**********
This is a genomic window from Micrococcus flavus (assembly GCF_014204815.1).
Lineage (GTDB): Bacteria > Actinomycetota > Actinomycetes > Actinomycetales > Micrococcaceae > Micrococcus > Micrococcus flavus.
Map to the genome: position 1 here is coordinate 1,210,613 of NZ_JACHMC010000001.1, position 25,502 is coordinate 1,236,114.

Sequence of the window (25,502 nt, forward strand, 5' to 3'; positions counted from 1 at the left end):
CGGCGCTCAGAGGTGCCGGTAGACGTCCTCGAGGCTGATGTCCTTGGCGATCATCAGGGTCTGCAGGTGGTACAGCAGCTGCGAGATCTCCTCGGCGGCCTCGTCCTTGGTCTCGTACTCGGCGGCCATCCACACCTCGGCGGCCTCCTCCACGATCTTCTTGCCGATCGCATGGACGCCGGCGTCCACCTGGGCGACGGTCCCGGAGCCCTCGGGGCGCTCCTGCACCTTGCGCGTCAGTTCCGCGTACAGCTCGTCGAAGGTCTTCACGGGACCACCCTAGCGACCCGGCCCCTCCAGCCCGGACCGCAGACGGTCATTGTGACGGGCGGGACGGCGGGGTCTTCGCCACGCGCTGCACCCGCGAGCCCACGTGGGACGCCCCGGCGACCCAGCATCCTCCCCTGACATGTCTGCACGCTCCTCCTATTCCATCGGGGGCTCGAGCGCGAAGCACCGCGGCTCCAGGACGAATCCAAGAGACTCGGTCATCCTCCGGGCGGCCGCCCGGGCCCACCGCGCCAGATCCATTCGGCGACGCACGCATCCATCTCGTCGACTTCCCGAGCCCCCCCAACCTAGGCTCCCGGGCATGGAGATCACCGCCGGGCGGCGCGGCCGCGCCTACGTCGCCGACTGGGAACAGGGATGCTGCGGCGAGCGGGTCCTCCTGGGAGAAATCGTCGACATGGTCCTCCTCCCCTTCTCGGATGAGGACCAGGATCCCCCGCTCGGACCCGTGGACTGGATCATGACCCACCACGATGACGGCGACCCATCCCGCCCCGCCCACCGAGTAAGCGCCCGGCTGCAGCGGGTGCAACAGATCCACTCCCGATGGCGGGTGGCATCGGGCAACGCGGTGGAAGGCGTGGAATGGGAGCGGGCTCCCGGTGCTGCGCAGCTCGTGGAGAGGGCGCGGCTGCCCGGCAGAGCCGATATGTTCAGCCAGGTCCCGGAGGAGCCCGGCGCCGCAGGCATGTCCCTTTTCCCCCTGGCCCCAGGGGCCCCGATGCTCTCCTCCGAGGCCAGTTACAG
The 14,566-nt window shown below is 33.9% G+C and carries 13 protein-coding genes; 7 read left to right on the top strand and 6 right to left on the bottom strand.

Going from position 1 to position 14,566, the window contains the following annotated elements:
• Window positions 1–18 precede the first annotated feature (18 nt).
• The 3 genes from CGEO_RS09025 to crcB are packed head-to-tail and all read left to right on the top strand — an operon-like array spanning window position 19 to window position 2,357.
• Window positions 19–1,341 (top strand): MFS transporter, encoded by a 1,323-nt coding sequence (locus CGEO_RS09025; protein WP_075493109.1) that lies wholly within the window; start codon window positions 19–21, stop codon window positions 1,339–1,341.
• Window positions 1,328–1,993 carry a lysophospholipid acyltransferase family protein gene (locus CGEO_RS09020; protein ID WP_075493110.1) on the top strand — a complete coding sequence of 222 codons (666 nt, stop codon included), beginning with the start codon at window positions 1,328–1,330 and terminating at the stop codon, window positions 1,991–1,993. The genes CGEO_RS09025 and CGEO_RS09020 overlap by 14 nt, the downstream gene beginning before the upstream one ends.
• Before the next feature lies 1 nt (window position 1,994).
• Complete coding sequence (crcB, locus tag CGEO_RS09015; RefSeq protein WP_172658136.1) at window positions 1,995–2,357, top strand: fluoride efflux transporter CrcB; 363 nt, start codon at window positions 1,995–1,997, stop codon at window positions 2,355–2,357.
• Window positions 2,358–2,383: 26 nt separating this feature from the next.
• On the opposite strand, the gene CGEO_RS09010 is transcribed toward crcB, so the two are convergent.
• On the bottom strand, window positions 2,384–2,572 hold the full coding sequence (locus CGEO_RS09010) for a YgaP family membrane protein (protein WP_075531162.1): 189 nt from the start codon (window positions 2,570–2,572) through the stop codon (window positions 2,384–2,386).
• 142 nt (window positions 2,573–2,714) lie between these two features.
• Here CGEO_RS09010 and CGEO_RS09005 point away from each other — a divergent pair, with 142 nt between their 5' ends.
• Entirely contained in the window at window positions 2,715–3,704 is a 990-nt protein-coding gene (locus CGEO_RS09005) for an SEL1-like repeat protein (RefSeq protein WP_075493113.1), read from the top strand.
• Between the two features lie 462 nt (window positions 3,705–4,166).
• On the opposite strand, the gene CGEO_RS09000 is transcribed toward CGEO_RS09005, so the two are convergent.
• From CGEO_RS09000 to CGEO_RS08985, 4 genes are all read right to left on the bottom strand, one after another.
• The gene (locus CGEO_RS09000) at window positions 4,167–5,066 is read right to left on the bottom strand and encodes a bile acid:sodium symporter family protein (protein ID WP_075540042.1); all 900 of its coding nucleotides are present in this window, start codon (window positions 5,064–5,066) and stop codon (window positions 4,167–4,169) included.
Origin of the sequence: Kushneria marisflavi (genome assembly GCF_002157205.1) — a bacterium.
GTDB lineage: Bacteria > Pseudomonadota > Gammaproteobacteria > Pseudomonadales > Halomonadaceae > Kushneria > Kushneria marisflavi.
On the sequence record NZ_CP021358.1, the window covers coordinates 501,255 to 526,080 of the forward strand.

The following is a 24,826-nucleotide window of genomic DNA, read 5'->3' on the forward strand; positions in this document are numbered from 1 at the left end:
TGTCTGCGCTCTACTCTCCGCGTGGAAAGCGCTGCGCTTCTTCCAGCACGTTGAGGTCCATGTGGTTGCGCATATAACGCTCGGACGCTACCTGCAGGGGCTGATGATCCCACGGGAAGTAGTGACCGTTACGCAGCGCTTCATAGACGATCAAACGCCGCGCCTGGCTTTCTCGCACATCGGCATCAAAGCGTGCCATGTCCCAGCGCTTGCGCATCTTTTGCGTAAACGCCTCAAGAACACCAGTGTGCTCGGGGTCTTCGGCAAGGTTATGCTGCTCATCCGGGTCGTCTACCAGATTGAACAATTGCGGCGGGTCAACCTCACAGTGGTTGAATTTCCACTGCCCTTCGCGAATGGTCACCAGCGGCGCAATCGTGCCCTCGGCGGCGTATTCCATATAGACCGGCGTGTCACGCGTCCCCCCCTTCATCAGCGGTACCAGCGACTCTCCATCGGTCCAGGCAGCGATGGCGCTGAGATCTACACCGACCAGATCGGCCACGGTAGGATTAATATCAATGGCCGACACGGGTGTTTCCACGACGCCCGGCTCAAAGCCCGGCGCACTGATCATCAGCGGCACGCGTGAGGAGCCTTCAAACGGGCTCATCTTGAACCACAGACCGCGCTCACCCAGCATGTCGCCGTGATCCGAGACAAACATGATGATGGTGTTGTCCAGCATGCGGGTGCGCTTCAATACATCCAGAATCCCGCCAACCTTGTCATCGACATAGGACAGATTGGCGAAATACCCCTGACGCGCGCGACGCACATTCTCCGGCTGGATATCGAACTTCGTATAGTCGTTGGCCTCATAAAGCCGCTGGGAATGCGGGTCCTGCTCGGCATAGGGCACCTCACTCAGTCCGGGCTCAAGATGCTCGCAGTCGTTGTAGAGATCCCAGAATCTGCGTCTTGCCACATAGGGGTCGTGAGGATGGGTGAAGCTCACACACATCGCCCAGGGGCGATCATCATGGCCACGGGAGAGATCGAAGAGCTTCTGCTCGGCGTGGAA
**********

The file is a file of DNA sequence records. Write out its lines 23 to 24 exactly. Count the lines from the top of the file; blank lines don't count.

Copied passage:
• The gene (locus CGEO_RS09000) at window positions 4,167–5,066 is read right to left on the bottom strand and encodes a bile acid:sodium symporter family protein (protein ID WP_075540042.1); all 900 of its coding nucleotides are present in this window, start codon (window positions 5,064–5,066) and stop codon (window positions 4,167–4,169) included.
Origin of the sequence: Kushneria marisflavi (genome assembly GCF_002157205.1) — a bacterium.